If you're aiming for a traditional house, check their guidelines for length requirements and stick to them. 

During my second ever RWA conference, I pitched a book to an editor. She asked the word count. I gave it. 120k words. She said, "I can't publish that!" Turns out, bookstore shelf space is designed with mass market paperbacks in mind. A 100k word book in mass market is about an inch thick. X number of those books can fit cover out on the shelf. Anything more than that and a book store is going to have to stock fewer of your books or give up shelf space. You can guess how that math is going to go. Granted. This conversation took place before self publishing was a thing. Yes. I am that old. Hush. 

Trad print houses still have to worry about things like printed book footprint. 

E-pubs and self-pubs can monkey around a little with length. Pixels have pretty tiny footprints. Feetprints? They're small.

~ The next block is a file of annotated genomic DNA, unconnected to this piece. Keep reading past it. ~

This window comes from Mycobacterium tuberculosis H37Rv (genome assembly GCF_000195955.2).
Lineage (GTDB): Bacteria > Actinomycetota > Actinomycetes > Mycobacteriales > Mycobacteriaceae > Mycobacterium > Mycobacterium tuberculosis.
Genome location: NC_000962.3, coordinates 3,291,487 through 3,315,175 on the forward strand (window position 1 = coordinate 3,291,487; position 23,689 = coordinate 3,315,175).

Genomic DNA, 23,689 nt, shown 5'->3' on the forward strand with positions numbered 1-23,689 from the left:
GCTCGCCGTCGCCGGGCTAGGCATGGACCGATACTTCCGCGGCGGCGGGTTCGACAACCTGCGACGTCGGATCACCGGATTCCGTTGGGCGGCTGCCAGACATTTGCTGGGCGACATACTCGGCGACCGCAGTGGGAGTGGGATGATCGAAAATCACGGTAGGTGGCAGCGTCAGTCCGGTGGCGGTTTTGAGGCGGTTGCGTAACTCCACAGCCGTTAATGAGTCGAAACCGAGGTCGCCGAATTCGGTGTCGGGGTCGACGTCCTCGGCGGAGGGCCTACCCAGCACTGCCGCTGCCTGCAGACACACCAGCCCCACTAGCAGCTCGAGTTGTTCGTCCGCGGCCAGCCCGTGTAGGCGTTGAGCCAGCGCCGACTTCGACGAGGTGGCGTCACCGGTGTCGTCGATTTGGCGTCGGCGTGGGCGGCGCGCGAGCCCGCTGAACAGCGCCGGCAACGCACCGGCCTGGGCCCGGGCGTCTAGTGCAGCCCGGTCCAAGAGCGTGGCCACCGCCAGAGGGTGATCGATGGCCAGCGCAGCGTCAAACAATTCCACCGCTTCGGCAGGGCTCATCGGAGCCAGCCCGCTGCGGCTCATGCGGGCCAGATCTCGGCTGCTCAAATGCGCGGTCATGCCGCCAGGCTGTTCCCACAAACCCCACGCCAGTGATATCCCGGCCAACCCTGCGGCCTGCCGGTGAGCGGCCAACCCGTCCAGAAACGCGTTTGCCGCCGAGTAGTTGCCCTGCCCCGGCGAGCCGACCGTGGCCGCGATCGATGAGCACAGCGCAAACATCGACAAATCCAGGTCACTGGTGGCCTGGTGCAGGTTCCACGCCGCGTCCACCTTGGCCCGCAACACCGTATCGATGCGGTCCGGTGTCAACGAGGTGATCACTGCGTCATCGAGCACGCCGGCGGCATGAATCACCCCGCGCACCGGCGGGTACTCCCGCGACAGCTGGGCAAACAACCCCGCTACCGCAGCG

Yeah. I'm going to bed.

Thursday, November 5, 2020

Book Length = Word Count Genre Guide

An end stack of six books and over each one is the text for the genre guide word count ranges given in the post.

That heady moment when you pick up a new book and leaf through the pages—maybe even stick your nose into them—checking out the back, cover and…the page count. 

I know I’m not the only bookworm that does that. And before, as an oblivious bookworm, I never gave much thought to how long a book was beyond noting if it was too short—especially if I was holding a fantasy. 

And there it is: your book's genre dictates its length

Why is that? Maybe it’s a little bit chicken or the egg, but readers have expectations of how long a book is depending on what type they’ve picked up and the publishing industry—including agents—have word count expectations depending on what genre is being handed to them. 

Wait…word count?! We were talking about book length—as in number of pages—right?